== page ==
Restore to what? • Past abundance (this is unknown) • Also lack good estimates of present abundance • Estimates include 1,200 in contiguous states, 32,000 in Alaska and 25,000 in Canada • Based on Lewis and Clarks records (and a number of assumptions) • The # of grizzly bears in 1805 in the US was 12,000 • Another approach is to ask what the minimum viable population is.
The American Bison • Brought close to extinction for 2 reasons • Hunted to make coats that were fashionable in Europe. • Killed as part of a warfare against the Plains peoples.
Improved Approaches to Wildlife Management • Four principles of wildlife conservation • A safety factor in terms of population size, to allow for limitations of knowledge and the imperfections of procedures. • Concern with the entire community of organisms and all the renewable resources. • Maintenance of the ecosystem of which the wildlife are a part. • Continual monitoring, analysis, and assessment. • Principles broaden the scope from a narrow focus on a single species to inclusion of the ecological community and ecosystem.
Time Series and Historical Range of Variation • Time series- • set of estimates over a # of years. • Historical range variation- • the known range of abundance of a population of species over some past time interval • E.g. American whooping crane
Age Structure as Useful Information • An additional key to successful wildlife management. • E.g. salmon from the Columbia River, WA • Shift in catch towards younger ages, along with an overall decline in catch, suggests that the fish were being exploited to a point at which they were not reaching older ages. • Early sign of overexploitation
Harvests as an Estimate of Numbers • Another method of estimating animal populations is to use the # harvested. • Previous animal abundance can also be estimated by • Catch per unit effort • Assumes same effort by all per unit time (same tech) • So if you know the total time spent in hunting and catch per unit effort, you can estimate total population • E.g. bowhead whale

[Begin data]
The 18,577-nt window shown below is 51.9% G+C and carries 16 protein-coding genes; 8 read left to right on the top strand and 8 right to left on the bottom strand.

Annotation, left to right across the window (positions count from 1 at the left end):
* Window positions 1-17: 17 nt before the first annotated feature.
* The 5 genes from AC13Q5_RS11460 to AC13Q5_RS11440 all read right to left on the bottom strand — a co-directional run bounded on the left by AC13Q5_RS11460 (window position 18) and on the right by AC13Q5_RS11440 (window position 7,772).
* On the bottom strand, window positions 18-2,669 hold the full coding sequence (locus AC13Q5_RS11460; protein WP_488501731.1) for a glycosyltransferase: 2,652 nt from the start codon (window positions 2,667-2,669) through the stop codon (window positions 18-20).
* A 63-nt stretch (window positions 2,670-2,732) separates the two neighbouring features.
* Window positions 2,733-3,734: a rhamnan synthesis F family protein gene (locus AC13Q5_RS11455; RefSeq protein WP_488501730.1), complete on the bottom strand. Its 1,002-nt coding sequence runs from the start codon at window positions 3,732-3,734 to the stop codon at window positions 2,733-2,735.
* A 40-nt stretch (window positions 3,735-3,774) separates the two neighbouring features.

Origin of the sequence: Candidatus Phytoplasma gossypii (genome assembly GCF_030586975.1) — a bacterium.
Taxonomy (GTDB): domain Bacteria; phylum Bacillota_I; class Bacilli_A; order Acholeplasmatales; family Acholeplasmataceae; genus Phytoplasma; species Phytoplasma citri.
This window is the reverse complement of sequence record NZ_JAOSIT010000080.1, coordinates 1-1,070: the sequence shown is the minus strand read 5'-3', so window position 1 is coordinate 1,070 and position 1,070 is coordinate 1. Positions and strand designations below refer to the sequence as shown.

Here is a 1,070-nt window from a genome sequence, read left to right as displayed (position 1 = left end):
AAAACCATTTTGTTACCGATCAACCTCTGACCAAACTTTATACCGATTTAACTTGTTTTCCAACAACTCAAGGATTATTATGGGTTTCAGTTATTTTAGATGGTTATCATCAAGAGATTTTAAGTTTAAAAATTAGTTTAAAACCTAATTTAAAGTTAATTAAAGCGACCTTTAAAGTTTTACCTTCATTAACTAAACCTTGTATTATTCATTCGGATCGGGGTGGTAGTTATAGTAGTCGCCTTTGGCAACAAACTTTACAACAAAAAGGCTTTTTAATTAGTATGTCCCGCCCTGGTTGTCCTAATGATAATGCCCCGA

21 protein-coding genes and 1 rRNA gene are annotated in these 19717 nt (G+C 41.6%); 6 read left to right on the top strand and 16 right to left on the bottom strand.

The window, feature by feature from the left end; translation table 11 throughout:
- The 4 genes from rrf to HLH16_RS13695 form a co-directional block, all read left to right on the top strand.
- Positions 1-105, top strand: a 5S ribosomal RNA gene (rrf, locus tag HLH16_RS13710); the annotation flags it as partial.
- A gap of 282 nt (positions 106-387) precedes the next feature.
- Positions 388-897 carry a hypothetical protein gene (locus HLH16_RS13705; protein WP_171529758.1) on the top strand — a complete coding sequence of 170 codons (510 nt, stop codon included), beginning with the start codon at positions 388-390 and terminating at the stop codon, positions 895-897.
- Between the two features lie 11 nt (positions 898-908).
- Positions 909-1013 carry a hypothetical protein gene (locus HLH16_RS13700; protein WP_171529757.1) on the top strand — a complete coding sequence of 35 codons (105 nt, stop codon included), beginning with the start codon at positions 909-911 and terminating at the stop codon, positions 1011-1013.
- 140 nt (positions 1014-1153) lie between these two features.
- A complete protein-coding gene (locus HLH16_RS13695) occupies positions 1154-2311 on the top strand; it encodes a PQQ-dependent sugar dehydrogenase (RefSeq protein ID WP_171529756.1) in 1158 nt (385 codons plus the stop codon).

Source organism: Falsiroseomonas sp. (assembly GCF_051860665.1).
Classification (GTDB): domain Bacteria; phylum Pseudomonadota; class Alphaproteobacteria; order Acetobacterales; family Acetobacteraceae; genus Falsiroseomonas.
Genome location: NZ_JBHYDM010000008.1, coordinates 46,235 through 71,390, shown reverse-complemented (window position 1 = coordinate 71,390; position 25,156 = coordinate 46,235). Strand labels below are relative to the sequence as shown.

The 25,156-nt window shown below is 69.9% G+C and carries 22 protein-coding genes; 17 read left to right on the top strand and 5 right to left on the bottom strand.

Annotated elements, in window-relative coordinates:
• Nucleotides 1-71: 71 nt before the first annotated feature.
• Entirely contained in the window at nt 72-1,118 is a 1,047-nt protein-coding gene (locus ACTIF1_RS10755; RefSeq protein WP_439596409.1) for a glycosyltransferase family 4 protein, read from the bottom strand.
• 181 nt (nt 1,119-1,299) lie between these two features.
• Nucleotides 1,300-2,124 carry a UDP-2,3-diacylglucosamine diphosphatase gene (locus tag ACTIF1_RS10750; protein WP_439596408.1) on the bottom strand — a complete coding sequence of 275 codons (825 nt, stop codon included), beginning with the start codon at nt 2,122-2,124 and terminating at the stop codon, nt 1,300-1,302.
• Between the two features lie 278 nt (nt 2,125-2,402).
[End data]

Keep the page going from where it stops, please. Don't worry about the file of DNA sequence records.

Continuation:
Fisheries • Fish are an important food source • 16% of the world’s protein • Continental shelves provide 90% of fish harvest • Areas of high algae production to support food chain • Upwelling
Fisheries • The world’s fish harvest has increased greatly since the middle of the 20th century • Increase in # of boats • Improvements in technology • Increases in aquaculture production
The Decline of Fish Populations • Evidence that fish populations were declining came from the catch per unit effort. • Suggests fishing depletes fish quickly • About 80% decline in 15 years • Commercial fisheries are mining a resource not sustaining it.
The Decline of Fish Populations • Chesapeake Bay • Famous for oysters and crabs • Breeding and spawning ground for many commercially valuable species • Food webs very complex • Also influenced by runoff, introductions, development, alteration in salinity
The Decline of Fish Populations • Crisis has arisen for one of the living resources most subjected to science-based management. • Management based on logistic growth curve • Fisheries subjected to the “tragedy of the commons”